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New Grant: Seeing and Hearing Indigenous Voices on the Land

October 20, 2022
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a trail sign that says "What Does it Mean to be Seen and Heard?"

A team of Harvard Forest scientists, Nipmuc leaders, Indigenous students, and educators has received a Culture Lab Innovation Fund grant to amplify the voices of local Indigenous communities and to enhance a sense of belonging for all Indigenous community members at Harvard. Led by Nipmuc leaders and Harvard Forest postdoc S. Joseph Tumber-Dávila, To Be Seen: Acknolwedging Indigneous Land in Green Spaces will build upon collaborative efforts between Nipmuc leaders and Harvard Forest, whose 4,000-acre campus occupies the unceded home territory of the Nipmuc people.

The project will tell stories about science, history, and land stewardship that are not bound by colonial fences and walls. New trail signs will acknowledge the vitality of Nipmuc stewardship of the land and ask the viewer to interrogate their own role in recognizing and amplifying the Nipmuc voice in future land stewardship decision-making in the region. The Harvard Forest research team is aware that this is only a small step towards righting past wrongs. "We know that the real work of decolonization is not accomplished by signs," says Clarisse Hart, Director of Outreach and Education, "it's accomplished by the willingness to engage in questions which will be the center of our signs." The questions will ask, "What does it mean to be here on the land? What does it mean to be seen?"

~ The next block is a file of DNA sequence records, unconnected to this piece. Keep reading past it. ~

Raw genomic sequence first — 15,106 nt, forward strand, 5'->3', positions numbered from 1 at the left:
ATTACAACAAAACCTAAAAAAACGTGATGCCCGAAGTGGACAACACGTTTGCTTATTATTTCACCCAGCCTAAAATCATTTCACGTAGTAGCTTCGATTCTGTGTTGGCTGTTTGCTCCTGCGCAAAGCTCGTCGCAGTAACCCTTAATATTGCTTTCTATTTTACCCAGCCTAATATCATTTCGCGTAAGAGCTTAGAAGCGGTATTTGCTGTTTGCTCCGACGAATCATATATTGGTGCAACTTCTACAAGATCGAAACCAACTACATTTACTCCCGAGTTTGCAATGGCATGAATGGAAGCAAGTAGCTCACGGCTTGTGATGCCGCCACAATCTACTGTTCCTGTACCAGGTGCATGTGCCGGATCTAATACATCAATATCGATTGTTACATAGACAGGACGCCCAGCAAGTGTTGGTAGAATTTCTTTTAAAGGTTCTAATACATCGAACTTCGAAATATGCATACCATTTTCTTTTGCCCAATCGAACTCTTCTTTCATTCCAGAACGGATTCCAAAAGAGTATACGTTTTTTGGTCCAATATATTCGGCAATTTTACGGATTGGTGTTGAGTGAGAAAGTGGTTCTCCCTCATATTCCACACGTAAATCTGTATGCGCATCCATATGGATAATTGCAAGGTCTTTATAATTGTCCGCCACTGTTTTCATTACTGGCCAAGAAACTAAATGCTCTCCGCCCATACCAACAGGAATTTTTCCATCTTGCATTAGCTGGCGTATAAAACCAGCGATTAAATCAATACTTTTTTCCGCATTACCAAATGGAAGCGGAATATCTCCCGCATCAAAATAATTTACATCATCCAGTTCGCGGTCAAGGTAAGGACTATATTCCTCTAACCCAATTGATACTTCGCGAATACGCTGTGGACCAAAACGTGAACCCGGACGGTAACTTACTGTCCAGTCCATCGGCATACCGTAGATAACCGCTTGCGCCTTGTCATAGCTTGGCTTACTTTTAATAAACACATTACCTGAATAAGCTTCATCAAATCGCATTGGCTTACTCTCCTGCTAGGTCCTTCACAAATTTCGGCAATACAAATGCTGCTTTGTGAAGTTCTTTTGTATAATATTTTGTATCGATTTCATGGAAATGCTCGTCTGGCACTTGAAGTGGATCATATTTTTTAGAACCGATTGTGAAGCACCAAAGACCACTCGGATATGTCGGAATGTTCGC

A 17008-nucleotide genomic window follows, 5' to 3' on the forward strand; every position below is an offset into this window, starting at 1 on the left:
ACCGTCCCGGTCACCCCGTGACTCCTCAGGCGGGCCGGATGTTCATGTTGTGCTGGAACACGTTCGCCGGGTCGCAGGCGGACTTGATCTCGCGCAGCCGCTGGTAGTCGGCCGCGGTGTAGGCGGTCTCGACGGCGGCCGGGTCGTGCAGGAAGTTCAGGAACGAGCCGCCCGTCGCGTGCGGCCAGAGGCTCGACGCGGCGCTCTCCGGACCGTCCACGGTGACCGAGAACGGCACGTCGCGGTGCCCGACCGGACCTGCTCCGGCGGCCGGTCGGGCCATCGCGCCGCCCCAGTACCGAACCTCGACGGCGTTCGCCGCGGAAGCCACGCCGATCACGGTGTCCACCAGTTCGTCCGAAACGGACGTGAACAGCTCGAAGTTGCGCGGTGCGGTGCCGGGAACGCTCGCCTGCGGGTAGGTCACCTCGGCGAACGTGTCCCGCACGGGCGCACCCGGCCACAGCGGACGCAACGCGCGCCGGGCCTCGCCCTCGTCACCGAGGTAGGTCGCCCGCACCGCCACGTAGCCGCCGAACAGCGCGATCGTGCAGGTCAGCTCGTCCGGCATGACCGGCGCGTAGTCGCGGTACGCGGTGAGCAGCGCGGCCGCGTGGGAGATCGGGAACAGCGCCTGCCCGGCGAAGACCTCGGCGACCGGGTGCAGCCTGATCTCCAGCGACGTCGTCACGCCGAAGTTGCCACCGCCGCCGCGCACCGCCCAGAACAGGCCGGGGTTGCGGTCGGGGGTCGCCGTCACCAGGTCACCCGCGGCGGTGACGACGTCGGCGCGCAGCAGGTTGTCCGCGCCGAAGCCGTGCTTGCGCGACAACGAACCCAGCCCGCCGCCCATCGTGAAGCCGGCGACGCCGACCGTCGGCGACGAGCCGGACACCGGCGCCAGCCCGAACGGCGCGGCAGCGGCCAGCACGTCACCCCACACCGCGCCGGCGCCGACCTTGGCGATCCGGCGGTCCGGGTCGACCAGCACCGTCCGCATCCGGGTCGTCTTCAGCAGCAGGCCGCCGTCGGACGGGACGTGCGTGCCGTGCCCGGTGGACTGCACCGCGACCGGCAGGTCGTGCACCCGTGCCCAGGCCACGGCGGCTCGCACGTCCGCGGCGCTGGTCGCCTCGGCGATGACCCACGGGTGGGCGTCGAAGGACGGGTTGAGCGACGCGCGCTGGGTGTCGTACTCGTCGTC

The new trail signage will be developed collaboratively by Nipmuc community members, Harvard Forest staff, and student interns over the coming academic year, and unveiled on the public trail in time for a communty discussion event in the spring of 2023.

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